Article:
Neurotherapeutic Drug Delivery via Focused UltrasoundTechnology #m09-025
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This technology uses ultrasound to create a transient opening in the blood-brain barrier in vivo. The technology allows physicians and other health care professionals efficient and targeted access to specific locations in the brain. They can control the size of the blood-brain barrier opening and the area of the region affected by the blood-brain barrier. This control is mediated by changing the size of the microbubble. The microbubble size determines the amount of drug that can pass through the opening allowing physicians to control the efficacy and/or toxicity of the drug being administered. The use of this technology has also shown that biomimetic agents are capable of going through the opened blood-brain barrier and reaching the neurons in the hippocampus.
Ultrasound technology gives greater access to the brain and obviates the need for invasive transcranial procedures
The blood-brain barrier (BBB) is a major impediment to therapeutic drug delivery and limits available treatments for patients with neurological disorders. Most neuropathic agents require invasive transcranial delivery procedures which limits the possibility of large-scale screening for new drug candidates. This technology facilitates the targeted delivery of BBB impermeable drugs and makes large-scale screening possible. The invention makes cooperative use of focused ultrasound (FUS) and microbubble technologies to achieve localized, transient, and non-invasive molecular delivery into the brain. Focused ultrasound waves at low intensity (similar to levels in medical imaging) are used to locally create an opening in the BBB, accurately positioned by a computer-controlled device. In conjunction with the ultrasound, small diameter microbubbles are administered as ultrasound contrast agents for diagnostic purposes. The entire procedure is further monitored with high-resolution magnetic resonance imaging (MRI), allowing detailed spatial analysis of both the opening and surrounding tissue. The ultrasound-induced disruption of the BBB allows molecular tracers and pharmacological agents to access previously protected brain regions. Targeted trans-BBB delivery of bioactive molecules has great potential for treatment of disorders with focal pathologies like Alzheimer’s and Parkinson’s disease. This technology has been tested and verified in multiple in vivo mouse studies.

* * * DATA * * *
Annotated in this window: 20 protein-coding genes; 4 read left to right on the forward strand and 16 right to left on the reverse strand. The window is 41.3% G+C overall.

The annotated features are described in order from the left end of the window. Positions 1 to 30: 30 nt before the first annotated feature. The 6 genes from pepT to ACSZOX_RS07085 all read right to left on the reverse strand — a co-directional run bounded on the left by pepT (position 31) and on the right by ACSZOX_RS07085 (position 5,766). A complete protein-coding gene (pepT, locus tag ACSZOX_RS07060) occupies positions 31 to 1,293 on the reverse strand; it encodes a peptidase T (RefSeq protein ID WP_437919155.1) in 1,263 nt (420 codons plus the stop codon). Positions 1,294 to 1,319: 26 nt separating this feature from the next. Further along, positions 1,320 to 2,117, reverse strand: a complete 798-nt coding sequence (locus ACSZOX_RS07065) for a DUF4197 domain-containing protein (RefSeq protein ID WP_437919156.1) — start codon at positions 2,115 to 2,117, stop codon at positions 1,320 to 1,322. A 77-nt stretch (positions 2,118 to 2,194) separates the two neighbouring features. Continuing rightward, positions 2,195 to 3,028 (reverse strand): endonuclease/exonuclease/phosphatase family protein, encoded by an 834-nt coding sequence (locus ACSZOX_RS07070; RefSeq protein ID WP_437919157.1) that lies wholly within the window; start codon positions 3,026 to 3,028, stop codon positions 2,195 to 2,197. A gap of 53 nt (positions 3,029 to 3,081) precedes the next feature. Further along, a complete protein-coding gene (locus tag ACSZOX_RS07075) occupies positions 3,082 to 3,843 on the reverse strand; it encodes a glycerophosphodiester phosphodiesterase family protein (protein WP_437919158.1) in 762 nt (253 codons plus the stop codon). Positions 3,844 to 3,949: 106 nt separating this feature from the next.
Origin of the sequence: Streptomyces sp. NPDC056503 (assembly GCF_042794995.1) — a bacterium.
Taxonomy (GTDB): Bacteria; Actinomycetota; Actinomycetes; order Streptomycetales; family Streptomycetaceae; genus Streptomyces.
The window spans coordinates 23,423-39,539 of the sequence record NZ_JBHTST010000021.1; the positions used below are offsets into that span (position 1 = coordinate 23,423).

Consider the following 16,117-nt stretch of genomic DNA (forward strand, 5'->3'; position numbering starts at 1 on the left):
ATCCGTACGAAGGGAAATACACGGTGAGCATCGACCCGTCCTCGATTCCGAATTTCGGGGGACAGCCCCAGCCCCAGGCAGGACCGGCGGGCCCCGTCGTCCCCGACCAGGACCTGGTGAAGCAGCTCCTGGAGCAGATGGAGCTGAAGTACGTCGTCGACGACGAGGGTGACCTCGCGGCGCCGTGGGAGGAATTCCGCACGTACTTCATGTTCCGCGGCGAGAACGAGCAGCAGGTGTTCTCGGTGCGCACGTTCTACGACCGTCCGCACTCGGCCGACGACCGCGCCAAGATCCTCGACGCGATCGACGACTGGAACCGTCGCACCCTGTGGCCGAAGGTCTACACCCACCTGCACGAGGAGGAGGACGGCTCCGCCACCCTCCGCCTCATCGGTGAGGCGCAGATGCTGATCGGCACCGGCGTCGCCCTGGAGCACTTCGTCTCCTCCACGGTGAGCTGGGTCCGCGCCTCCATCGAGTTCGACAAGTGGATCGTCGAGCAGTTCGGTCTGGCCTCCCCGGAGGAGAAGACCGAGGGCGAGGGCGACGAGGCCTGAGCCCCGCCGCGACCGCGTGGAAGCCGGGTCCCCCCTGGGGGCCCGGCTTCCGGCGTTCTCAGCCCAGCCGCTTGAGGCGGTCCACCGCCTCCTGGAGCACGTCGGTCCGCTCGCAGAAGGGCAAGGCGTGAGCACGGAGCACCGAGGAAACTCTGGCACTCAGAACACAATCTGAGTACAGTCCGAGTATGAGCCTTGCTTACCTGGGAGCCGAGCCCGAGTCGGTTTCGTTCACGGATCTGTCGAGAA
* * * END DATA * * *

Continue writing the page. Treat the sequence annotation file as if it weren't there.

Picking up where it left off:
- Non-invasive administration of compounds that are currently only delivered via trans-cranial surgery
- Reviving drug candidates that were formerly dropped from development
- Neurological disorders with focal pathologies could be specifically targeted for drug delivery (e.g., Alzheimer’s and Parkinson’s)
- Treatment of psychiatric disorders
- Anesthetizing specific portions of the brain while leaving other portions unaffected
- Minimally invasive due to transient creation of small BB opening
- Safe and quick relative to techniques such as cranial surgery
- Non-toxic compared to drug-based methods for BBB disruption
- Highly localized for access to specific regions of the brain
- Based on FDA approved technologies: MRI, ultrasound and microbubbles
Tech Ventures Reference: IR M09-025